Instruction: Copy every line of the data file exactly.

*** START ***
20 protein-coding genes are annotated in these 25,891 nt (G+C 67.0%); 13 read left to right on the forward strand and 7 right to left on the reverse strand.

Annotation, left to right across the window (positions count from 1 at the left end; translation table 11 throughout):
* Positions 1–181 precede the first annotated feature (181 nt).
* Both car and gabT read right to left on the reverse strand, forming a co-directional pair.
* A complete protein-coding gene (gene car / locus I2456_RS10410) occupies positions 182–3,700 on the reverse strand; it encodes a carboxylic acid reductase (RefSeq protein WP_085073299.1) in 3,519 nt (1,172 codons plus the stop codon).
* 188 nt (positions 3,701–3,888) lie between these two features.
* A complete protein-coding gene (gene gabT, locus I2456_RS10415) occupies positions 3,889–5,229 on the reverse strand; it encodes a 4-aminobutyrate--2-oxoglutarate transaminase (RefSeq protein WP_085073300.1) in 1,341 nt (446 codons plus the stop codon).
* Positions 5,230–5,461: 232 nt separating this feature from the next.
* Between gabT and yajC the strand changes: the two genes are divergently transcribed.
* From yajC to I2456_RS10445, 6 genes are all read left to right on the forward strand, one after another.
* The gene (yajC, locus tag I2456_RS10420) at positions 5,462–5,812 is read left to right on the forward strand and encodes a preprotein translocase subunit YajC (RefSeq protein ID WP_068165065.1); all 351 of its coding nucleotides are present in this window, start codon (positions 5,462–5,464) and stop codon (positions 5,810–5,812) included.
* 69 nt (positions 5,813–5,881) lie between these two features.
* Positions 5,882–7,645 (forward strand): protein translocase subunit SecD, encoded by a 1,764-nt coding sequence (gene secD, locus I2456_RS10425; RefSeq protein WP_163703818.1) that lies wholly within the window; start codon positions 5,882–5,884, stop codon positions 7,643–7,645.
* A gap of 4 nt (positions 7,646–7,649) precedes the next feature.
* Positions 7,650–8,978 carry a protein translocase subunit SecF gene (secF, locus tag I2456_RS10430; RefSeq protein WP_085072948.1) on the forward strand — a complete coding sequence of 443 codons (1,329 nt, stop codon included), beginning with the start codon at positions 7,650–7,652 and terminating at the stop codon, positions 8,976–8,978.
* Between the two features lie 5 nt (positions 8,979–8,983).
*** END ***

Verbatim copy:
20 protein-coding genes are annotated in these 25,891 nt (G+C 67.0%); 13 read left to right on the forward strand and 7 right to left on the reverse strand.

Annotation, left to right across the window (positions count from 1 at the left end; translation table 11 throughout):
* Positions 1–181 precede the first annotated feature (181 nt).
* Both car and gabT read right to left on the reverse strand, forming a co-directional pair.
* A complete protein-coding gene (gene car / locus I2456_RS10410) occupies positions 182–3,700 on the reverse strand; it encodes a carboxylic acid reductase (RefSeq protein WP_085073299.1) in 3,519 nt (1,172 codons plus the stop codon).
* 188 nt (positions 3,701–3,888) lie between these two features.
* A complete protein-coding gene (gene gabT, locus I2456_RS10415) occupies positions 3,889–5,229 on the reverse strand; it encodes a 4-aminobutyrate--2-oxoglutarate transaminase (RefSeq protein WP_085073300.1) in 1,341 nt (446 codons plus the stop codon).
* Positions 5,230–5,461: 232 nt separating this feature from the next.
* Between gabT and yajC the strand changes: the two genes are divergently transcribed.
* From yajC to I2456_RS10445, 6 genes are all read left to right on the forward strand, one after another.
* The gene (yajC, locus tag I2456_RS10420) at positions 5,462–5,812 is read left to right on the forward strand and encodes a preprotein translocase subunit YajC (RefSeq protein ID WP_068165065.1); all 351 of its coding nucleotides are present in this window, start codon (positions 5,462–5,464) and stop codon (positions 5,810–5,812) included.
* 69 nt (positions 5,813–5,881) lie between these two features.
* Positions 5,882–7,645 (forward strand): protein translocase subunit SecD, encoded by a 1,764-nt coding sequence (gene secD, locus I2456_RS10425; RefSeq protein WP_163703818.1) that lies wholly within the window; start codon positions 5,882–5,884, stop codon positions 7,643–7,645.
* A gap of 4 nt (positions 7,646–7,649) precedes the next feature.
* Positions 7,650–8,978 carry a protein translocase subunit SecF gene (secF, locus tag I2456_RS10430; RefSeq protein WP_085072948.1) on the forward strand — a complete coding sequence of 443 codons (1,329 nt, stop codon included), beginning with the start codon at positions 7,650–7,652 and terminating at the stop codon, positions 8,976–8,978.
* Between the two features lie 5 nt (positions 8,979–8,983).